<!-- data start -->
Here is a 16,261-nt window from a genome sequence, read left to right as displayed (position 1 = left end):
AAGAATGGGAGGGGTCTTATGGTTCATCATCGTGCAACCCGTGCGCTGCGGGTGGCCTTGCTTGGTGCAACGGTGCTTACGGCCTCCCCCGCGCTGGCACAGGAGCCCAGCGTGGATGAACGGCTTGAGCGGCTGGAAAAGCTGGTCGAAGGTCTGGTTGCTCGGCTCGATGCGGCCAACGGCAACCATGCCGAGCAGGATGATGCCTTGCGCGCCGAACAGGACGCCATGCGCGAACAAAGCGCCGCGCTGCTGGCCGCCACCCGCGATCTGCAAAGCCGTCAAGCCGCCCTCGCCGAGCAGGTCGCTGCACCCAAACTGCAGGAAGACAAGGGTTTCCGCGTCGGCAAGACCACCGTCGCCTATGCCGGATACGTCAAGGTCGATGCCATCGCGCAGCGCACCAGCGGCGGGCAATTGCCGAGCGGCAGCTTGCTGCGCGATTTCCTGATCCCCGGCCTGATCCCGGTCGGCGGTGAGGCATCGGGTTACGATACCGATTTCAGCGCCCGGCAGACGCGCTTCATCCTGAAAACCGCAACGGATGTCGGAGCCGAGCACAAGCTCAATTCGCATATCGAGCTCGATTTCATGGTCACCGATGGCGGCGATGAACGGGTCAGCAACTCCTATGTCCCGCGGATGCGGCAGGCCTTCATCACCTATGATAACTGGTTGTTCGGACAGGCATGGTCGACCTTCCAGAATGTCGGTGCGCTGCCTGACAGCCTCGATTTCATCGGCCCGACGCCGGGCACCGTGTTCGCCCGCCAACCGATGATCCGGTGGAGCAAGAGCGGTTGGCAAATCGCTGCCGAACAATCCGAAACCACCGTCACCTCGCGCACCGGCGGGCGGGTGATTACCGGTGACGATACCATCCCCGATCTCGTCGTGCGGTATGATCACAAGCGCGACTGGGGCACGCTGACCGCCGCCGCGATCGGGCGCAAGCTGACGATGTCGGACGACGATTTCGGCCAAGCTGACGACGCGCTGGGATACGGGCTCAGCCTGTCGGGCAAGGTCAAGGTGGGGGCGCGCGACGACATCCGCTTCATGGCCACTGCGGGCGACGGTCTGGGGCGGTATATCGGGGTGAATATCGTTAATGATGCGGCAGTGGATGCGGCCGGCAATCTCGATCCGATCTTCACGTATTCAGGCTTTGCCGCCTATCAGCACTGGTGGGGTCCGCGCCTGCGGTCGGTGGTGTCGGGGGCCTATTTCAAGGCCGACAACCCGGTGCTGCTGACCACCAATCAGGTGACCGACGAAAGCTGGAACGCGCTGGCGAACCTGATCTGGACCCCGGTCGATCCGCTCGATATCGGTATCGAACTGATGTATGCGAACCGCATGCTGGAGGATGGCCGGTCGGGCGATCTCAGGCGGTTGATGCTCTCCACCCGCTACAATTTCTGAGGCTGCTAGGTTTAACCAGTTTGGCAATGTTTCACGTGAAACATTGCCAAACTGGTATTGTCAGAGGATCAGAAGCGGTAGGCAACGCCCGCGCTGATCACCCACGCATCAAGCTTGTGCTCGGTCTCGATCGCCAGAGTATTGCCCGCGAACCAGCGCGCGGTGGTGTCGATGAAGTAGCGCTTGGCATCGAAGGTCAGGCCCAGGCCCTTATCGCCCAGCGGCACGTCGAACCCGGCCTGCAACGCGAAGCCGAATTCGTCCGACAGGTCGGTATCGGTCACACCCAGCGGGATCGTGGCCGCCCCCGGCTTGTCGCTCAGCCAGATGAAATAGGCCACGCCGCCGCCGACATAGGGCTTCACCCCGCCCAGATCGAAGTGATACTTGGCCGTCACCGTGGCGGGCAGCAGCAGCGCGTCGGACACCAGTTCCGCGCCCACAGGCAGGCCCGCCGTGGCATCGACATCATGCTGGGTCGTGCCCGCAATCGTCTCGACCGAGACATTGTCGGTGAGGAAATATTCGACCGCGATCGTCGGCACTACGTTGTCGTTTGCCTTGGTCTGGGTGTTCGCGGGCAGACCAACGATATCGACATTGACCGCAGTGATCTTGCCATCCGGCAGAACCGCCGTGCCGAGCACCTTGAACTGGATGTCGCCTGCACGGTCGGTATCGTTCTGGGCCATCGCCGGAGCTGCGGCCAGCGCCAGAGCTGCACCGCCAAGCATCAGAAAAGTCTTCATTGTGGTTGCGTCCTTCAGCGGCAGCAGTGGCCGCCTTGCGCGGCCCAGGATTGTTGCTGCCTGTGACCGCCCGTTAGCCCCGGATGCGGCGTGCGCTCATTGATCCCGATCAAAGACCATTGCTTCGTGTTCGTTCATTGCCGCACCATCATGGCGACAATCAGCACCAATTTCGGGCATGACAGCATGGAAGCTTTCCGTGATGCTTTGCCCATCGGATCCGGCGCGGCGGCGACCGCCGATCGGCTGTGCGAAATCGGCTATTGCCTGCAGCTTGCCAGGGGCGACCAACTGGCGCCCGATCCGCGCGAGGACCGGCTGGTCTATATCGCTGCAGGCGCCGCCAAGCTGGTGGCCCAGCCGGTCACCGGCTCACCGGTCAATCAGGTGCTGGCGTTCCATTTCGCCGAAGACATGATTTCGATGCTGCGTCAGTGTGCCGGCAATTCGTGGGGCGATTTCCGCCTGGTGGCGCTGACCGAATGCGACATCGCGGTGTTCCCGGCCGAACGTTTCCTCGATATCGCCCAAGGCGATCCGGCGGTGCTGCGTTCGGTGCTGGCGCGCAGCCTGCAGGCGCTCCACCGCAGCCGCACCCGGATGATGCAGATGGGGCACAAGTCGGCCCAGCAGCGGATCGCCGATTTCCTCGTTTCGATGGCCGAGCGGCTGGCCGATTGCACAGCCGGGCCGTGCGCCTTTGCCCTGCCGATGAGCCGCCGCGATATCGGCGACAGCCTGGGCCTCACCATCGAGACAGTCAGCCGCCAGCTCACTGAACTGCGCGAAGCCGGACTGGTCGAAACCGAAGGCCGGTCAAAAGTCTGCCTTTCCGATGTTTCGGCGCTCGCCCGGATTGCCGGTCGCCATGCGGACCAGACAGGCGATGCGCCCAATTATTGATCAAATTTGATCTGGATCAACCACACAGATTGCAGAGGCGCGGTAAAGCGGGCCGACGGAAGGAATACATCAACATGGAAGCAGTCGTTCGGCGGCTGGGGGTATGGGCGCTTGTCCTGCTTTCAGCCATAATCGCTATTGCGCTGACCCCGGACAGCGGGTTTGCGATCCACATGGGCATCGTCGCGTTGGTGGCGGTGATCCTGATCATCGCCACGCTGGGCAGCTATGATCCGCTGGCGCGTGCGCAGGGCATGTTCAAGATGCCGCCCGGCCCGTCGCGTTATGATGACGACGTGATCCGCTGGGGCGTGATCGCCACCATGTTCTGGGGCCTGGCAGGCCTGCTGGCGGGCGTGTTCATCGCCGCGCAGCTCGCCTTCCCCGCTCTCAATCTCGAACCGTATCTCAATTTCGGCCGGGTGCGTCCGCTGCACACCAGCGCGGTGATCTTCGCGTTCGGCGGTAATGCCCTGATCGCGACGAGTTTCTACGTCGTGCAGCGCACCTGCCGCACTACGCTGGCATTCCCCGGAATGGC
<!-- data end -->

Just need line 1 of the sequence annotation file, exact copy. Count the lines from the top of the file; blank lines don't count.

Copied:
Here is a 16,261-nt window from a genome sequence, read left to right as displayed (position 1 = left end):